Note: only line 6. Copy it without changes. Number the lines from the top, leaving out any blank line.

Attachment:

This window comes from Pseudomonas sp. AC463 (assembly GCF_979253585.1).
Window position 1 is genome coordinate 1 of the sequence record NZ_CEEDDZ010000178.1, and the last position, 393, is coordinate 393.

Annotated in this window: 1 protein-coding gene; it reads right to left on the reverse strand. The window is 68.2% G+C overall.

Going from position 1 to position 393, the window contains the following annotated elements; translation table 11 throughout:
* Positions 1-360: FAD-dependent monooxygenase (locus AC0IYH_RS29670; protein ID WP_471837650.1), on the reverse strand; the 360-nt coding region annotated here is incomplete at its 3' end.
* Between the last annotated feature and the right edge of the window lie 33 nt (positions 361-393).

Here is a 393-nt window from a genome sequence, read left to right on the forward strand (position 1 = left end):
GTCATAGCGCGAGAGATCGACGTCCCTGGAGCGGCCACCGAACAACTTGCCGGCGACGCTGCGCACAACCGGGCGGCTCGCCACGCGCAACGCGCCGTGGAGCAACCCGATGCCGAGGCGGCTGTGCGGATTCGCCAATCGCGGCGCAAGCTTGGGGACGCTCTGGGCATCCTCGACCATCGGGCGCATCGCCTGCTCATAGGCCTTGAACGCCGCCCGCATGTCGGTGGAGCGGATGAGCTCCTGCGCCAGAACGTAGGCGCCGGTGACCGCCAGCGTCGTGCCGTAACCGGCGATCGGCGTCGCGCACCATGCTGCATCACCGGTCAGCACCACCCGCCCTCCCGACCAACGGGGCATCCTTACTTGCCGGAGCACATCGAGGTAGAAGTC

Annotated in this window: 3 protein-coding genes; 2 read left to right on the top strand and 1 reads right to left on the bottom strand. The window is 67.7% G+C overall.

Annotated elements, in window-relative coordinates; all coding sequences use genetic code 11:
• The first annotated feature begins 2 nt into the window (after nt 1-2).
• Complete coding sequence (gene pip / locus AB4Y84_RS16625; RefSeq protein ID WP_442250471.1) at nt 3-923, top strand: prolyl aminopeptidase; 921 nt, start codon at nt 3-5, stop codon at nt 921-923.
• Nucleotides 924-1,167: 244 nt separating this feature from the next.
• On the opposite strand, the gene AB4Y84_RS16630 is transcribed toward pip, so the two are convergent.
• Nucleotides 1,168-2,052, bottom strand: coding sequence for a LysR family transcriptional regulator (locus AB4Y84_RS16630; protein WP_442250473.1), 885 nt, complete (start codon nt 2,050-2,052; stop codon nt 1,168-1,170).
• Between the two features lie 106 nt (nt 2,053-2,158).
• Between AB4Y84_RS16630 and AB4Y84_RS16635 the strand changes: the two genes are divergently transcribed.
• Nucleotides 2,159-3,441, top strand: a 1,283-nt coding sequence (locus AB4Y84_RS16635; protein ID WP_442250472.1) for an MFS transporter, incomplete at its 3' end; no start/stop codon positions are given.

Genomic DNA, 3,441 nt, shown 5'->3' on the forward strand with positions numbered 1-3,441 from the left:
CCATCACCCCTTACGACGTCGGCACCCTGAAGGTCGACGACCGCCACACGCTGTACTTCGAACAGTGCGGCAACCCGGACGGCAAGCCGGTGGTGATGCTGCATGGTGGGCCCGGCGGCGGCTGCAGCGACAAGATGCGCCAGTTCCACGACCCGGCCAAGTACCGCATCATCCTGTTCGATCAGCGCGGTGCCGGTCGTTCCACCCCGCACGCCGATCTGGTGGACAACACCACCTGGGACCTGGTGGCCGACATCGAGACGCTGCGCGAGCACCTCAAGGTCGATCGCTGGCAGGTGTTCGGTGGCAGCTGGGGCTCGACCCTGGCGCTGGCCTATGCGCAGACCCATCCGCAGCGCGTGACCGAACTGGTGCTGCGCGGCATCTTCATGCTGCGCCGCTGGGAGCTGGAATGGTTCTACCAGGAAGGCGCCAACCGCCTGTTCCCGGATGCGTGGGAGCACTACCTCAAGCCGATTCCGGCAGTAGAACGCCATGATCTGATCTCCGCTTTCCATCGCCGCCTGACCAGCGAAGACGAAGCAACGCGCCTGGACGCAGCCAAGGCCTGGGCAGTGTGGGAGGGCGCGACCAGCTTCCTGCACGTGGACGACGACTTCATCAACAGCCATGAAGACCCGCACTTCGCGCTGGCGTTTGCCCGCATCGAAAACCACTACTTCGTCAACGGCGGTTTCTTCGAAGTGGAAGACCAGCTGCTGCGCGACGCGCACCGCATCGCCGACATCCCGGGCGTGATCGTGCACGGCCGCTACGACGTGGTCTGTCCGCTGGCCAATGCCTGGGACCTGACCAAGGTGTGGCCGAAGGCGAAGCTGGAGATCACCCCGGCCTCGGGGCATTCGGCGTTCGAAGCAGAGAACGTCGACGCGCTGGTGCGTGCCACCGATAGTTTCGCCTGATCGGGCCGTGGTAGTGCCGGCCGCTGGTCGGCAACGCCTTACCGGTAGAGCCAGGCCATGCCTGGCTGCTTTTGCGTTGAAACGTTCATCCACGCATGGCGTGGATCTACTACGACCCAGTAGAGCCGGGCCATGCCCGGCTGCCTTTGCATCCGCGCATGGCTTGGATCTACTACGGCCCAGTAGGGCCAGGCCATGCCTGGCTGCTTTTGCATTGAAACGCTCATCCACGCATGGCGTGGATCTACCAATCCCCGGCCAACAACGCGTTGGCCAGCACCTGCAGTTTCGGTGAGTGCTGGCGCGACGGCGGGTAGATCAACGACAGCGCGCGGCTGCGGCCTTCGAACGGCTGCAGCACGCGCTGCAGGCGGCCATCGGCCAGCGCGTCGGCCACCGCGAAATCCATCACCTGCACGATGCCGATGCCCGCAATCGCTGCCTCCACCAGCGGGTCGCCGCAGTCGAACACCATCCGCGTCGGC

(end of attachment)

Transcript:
* Between the last annotated feature and the right edge of the window lie 33 nt (positions 361-393).